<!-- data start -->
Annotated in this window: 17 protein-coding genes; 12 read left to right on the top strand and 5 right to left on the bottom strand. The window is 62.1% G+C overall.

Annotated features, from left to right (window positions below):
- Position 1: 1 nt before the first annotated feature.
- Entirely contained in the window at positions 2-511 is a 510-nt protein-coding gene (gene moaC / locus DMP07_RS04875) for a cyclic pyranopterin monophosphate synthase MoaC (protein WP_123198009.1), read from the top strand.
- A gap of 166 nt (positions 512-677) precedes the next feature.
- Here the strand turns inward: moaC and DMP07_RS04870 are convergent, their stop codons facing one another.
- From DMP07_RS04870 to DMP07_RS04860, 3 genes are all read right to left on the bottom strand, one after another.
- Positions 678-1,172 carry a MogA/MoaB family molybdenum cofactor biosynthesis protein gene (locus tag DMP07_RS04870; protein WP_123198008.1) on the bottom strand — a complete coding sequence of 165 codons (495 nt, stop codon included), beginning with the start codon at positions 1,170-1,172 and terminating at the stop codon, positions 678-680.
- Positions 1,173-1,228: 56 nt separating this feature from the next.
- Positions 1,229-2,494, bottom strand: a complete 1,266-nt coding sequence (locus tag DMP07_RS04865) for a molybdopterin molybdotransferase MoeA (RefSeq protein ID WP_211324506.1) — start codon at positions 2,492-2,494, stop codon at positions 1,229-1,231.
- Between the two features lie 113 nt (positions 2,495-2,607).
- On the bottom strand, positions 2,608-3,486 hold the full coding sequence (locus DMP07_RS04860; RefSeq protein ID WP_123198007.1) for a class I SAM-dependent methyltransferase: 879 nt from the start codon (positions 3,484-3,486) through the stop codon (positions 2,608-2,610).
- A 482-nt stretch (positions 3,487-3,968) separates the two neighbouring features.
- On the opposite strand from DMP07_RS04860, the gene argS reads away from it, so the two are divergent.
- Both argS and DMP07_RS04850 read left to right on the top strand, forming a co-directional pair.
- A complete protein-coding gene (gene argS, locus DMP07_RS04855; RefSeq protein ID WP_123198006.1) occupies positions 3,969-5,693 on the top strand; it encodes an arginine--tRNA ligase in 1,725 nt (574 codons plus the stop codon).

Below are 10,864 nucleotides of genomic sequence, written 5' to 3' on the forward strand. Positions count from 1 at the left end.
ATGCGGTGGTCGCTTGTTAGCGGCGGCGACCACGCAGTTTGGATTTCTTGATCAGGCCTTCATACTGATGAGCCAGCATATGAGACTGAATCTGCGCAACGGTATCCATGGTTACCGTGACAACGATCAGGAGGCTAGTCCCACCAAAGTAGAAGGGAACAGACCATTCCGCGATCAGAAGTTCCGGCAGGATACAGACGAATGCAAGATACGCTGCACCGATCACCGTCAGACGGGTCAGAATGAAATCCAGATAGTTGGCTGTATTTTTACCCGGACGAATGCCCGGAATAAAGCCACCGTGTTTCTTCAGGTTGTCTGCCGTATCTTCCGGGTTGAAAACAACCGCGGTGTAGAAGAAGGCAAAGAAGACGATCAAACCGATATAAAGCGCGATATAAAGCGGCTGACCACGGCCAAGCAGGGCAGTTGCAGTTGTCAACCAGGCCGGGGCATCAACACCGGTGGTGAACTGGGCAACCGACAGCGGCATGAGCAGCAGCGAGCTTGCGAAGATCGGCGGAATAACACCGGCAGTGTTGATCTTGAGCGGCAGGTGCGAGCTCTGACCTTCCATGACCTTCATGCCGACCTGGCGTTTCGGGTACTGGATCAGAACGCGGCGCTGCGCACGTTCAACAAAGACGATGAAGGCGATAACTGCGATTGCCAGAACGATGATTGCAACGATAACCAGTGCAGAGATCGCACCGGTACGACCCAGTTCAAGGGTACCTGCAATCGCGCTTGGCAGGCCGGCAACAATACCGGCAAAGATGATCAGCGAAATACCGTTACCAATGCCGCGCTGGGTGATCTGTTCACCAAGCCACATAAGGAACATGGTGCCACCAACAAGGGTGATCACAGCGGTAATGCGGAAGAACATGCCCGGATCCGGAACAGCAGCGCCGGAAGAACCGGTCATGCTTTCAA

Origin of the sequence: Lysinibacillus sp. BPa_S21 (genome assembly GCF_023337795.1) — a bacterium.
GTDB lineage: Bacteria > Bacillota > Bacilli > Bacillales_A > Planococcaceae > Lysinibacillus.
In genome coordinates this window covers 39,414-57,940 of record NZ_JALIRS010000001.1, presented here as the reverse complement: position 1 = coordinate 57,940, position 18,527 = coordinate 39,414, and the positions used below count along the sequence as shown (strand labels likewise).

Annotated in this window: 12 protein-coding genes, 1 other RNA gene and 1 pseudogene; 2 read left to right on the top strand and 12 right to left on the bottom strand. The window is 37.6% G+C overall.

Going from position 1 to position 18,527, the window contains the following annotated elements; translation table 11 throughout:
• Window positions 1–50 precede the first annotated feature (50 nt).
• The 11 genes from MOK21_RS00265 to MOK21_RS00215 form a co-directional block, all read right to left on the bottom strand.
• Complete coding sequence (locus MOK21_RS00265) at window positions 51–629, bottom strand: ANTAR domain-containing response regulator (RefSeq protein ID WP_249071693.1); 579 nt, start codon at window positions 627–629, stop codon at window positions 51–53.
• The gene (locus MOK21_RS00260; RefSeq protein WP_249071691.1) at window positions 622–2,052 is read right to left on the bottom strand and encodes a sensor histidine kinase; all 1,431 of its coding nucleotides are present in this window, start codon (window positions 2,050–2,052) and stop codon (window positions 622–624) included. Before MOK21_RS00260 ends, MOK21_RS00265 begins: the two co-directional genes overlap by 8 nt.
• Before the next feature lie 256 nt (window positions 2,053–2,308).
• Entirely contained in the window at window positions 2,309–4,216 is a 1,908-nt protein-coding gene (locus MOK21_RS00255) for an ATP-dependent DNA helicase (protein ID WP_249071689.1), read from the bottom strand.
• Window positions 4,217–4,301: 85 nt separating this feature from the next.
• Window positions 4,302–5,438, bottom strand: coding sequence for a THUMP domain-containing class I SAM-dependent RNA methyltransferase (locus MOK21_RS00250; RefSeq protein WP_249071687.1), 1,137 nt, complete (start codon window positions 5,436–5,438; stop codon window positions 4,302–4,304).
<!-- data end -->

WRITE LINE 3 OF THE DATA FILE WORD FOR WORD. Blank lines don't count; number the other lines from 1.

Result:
- Position 1: 1 nt before the first annotated feature.